Close-up of the 15th and 16th century sections in Shimeall’s A Complete Ecclesiastical Chart, showing proximity of the advent of printing and the Reformation
One of the joys of my job as Collections Services Assistant is the ability to browse the closed stacks where we store our rare books and special collections. One item I happened to find recently was too large and unwieldy to simply peek at, and since there’s no telling when some reader will next request this item for it to see the light of day, I brought it down to our conference room to spread it out and admire the scale and detail of this chart.
Full view of the 3.5 feet wide circular chart
Created by Richard Cunningham Shimeall in 1833, and revised at the latest in 1853, this item may be best described by listing its full title:
A COMPLETE ECCLESIASTICAL CHART, From the earliest Records, SACRED AND PROFANE, DOWN TO THE PRESENT DAY; SHOWING ITS CONNECTION WITH CIVIL HISTORY AND PROPHECY: And exhibiting at a single view, the IDENTITY AND PERPETUITY of the CHURCH, IN HER ADVERSE AND PROSPEROUS STATES, UNDER THE Mosaic and Christian Dispensations, And embracing a detailed account of the Political Events, External History, Internal Government, Religious Observances, and growing corruptions of the Church; and of the REFORMATION: AND EMBRACING THE NAMES OF REMARKABLE PERSONS; Viz. Bishops, Popes, Martyrs, Writers, Doctors, Philosophers, Emperors, &c. And a general survey of Doctrines, Sects, Councils, and Prevailing Philosophy; The comparative Rise, Revolutions, and Fall, of the PRINCIPAL EMPIRES IN THE WORLD, And a complete Nucleus to the FULFILMENT OF PROPHECY OF THE WHOLE.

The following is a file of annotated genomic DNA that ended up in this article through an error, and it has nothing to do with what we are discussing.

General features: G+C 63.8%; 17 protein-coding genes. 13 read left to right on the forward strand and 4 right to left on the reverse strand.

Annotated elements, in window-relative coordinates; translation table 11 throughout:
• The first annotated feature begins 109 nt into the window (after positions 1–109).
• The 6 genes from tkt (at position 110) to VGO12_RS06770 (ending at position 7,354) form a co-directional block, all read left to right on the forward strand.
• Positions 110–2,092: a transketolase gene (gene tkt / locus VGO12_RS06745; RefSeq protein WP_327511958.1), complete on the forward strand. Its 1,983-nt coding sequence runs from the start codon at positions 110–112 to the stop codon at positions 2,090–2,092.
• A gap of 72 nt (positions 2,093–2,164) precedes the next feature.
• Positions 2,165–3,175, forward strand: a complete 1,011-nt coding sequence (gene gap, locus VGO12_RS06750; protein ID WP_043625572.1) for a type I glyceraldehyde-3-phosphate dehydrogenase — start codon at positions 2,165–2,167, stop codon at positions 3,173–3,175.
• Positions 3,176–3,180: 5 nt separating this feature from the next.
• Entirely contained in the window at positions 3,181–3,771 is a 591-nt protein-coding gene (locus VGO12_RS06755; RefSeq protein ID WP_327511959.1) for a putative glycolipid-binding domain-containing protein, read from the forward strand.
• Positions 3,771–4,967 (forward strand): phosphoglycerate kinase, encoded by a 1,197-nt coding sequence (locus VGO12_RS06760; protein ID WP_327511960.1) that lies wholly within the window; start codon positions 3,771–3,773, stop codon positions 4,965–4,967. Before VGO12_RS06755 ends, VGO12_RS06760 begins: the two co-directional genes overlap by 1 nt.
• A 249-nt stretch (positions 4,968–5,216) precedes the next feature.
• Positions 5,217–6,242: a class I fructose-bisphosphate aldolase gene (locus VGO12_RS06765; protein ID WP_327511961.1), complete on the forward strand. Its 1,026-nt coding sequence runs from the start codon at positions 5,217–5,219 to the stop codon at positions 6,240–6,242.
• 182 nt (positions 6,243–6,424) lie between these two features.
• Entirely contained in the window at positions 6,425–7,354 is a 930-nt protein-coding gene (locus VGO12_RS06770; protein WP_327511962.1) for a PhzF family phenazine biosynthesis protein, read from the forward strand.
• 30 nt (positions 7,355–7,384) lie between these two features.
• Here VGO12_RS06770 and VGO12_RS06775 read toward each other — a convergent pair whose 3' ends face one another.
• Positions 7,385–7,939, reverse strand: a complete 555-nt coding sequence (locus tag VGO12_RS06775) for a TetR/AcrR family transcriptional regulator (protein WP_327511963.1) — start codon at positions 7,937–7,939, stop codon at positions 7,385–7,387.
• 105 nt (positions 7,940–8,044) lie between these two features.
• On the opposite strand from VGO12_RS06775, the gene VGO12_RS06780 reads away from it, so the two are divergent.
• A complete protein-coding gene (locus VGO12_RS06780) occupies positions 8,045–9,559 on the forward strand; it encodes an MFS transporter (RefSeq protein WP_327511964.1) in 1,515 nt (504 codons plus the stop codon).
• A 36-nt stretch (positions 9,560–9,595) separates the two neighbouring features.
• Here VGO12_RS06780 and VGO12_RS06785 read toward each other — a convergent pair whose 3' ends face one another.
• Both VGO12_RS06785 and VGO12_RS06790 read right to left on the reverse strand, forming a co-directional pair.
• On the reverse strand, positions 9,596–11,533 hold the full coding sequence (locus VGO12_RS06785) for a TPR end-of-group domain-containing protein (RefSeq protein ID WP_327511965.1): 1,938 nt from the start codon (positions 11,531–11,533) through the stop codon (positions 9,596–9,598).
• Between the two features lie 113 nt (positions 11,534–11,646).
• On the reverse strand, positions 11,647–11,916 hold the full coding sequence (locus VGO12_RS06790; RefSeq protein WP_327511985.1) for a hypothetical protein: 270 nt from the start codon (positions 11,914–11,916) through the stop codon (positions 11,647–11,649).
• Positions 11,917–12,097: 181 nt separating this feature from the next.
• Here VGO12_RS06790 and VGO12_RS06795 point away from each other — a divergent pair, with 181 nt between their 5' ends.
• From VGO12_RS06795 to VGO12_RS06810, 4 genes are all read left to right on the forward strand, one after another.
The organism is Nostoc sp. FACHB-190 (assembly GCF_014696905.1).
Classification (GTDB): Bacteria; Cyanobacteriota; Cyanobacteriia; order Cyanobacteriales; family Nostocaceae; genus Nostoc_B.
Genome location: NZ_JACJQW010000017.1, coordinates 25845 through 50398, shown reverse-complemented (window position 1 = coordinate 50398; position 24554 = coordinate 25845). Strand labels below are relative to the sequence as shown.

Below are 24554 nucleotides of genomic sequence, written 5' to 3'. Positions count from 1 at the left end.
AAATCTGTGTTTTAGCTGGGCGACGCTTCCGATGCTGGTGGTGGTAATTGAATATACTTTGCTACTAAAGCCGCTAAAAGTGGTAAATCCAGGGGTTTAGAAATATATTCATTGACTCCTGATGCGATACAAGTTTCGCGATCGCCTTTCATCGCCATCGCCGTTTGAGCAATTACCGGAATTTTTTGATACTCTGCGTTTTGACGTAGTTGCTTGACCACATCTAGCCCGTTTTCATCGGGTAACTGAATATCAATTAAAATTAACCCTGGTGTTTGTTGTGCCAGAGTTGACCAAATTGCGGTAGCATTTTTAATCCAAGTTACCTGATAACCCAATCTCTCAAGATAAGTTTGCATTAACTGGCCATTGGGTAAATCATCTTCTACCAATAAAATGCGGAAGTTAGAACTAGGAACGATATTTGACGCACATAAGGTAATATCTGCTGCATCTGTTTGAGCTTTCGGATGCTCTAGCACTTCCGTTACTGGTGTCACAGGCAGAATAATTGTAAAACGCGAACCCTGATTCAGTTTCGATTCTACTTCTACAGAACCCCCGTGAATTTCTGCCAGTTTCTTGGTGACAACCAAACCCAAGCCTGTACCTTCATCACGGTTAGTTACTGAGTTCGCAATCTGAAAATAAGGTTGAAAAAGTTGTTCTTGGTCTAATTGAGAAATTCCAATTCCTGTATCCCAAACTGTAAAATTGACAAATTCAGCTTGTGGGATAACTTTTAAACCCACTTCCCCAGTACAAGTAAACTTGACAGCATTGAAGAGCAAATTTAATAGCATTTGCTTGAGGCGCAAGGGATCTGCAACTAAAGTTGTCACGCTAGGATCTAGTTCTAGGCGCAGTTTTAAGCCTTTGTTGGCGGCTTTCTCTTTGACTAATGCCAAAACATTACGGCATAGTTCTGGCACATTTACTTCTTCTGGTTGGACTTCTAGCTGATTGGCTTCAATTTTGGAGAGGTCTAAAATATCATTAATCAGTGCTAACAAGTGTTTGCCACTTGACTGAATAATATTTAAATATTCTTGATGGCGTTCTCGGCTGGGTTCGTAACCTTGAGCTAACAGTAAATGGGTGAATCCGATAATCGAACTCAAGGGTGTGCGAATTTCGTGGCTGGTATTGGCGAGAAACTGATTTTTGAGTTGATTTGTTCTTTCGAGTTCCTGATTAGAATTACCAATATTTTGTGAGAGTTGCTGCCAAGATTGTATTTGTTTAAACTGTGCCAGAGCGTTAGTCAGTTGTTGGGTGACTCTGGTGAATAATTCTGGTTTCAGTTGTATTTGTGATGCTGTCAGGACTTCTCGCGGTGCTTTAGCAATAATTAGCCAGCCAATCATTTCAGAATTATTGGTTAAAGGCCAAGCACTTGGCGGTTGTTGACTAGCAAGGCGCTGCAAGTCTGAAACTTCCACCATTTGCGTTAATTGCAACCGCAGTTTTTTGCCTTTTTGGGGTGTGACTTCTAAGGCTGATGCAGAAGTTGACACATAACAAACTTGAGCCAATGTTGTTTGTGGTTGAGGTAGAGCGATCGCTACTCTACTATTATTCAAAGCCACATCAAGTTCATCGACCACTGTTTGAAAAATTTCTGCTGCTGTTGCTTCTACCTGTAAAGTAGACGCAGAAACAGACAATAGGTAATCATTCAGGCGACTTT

Section of chart showing figures and events of the “Æra of the Jewish Church”
In the accompanying key to the chart (also available in digitized form), Shimeall describes how the chart is to be read and how he has used shapes, colors, and placement to indicate the changing size or influence of the Church in relation to civil and political events.
Data visualization, 19th century-style: section of chart showing the “Æra of the Christian Church” and the use of widths of color bands to show comparative social forces in time.
Truly a feast of type, decoration, and illustration, the chart was engraved and printed by Samuel Styles of New York. Imagine composing and proofing for this job!
Close-up of the 1st century section, showing a box that seems to have been mistakenly left blank
Calling the chart his “Great Circle,” Shimeall chose the circular shape to “serve as an intimation of [the Church of the living God’s] final recovery to a state of eternal peace and glory.”
Close-up of vignette in the 19th century section, depicting an angel and a broken hourglass, seeming to herald the “Prelude to the close of time.”
The Burke Library’s copies of the key to the chart come with pages of contemporary testimonials and reviews, and many of the reviewers express the sentiment that they could not do justice to the exhaustive detail of the chart and recommend that the work be viewed in person. And indeed, we welcome and invite you to view this or other rare books held by the Burke Library. To learn more about visiting our library or to make an appointment please visit our website.